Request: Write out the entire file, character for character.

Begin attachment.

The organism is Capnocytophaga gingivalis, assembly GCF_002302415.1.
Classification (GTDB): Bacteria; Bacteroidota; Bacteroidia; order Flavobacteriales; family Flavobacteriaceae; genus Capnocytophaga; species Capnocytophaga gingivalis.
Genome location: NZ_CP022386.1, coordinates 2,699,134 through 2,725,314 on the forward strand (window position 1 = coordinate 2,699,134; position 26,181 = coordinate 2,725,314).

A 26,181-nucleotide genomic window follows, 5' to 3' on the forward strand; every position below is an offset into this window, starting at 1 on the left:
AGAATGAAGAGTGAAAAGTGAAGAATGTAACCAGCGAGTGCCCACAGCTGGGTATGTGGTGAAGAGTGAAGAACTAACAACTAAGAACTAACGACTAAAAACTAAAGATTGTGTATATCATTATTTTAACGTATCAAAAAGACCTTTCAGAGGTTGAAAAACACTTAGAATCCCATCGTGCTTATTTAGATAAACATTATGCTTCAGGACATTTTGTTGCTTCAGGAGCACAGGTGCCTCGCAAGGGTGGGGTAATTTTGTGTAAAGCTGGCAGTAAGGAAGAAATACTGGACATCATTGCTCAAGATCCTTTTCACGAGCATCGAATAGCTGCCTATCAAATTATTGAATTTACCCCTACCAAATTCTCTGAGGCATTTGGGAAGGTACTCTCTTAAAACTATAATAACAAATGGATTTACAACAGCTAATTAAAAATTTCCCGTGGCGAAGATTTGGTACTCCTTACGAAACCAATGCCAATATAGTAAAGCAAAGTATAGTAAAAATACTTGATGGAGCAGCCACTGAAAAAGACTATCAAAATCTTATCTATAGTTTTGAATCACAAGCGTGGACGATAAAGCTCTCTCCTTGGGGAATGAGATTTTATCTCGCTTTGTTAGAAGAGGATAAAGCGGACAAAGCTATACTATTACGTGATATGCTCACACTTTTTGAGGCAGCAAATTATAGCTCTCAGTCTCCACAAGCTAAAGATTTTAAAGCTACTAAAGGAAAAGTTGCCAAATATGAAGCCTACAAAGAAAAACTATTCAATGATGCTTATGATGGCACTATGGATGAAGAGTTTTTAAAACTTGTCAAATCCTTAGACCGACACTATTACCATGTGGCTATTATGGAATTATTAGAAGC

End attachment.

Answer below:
The organism is Capnocytophaga gingivalis, assembly GCF_002302415.1.
Classification (GTDB): Bacteria; Bacteroidota; Bacteroidia; order Flavobacteriales; family Flavobacteriaceae; genus Capnocytophaga; species Capnocytophaga gingivalis.
Genome location: NZ_CP022386.1, coordinates 2,699,134 through 2,725,314 on the forward strand (window position 1 = coordinate 2,699,134; position 26,181 = coordinate 2,725,314).

A 26,181-nucleotide genomic window follows, 5' to 3' on the forward strand; every position below is an offset into this window, starting at 1 on the left:
AGAATGAAGAGTGAAAAGTGAAGAATGTAACCAGCGAGTGCCCACAGCTGGGTATGTGGTGAAGAGTGAAGAACTAACAACTAAGAACTAACGACTAAAAACTAAAGATTGTGTATATCATTATTTTAACGTATCAAAAAGACCTTTCAGAGGTTGAAAAACACTTAGAATCCCATCGTGCTTATTTAGATAAACATTATGCTTCAGGACATTTTGTTGCTTCAGGAGCACAGGTGCCTCGCAAGGGTGGGGTAATTTTGTGTAAAGCTGGCAGTAAGGAAGAAATACTGGACATCATTGCTCAAGATCCTTTTCACGAGCATCGAATAGCTGCCTATCAAATTATTGAATTTACCCCTACCAAATTCTCTGAGGCATTTGGGAAGGTACTCTCTTAAAACTATAATAACAAATGGATTTACAACAGCTAATTAAAAATTTCCCGTGGCGAAGATTTGGTACTCCTTACGAAACCAATGCCAATATAGTAAAGCAAAGTATAGTAAAAATACTTGATGGAGCAGCCACTGAAAAAGACTATCAAAATCTTATCTATAGTTTTGAATCACAAGCGTGGACGATAAAGCTCTCTCCTTGGGGAATGAGATTTTATCTCGCTTTGTTAGAAGAGGATAAAGCGGACAAAGCTATACTATTACGTGATATGCTCACACTTTTTGAGGCAGCAAATTATAGCTCTCAGTCTCCACAAGCTAAAGATTTTAAAGCTACTAAAGGAAAAGTTGCCAAATATGAAGCCTACAAAGAAAAACTATTCAATGATGCTTATGATGGCACTATGGATGAAGAGTTTTTAAAACTTGTCAAATCCTTAGACCGACACTATTACCATGTGGCTATTATGGAATTATTAGAAGC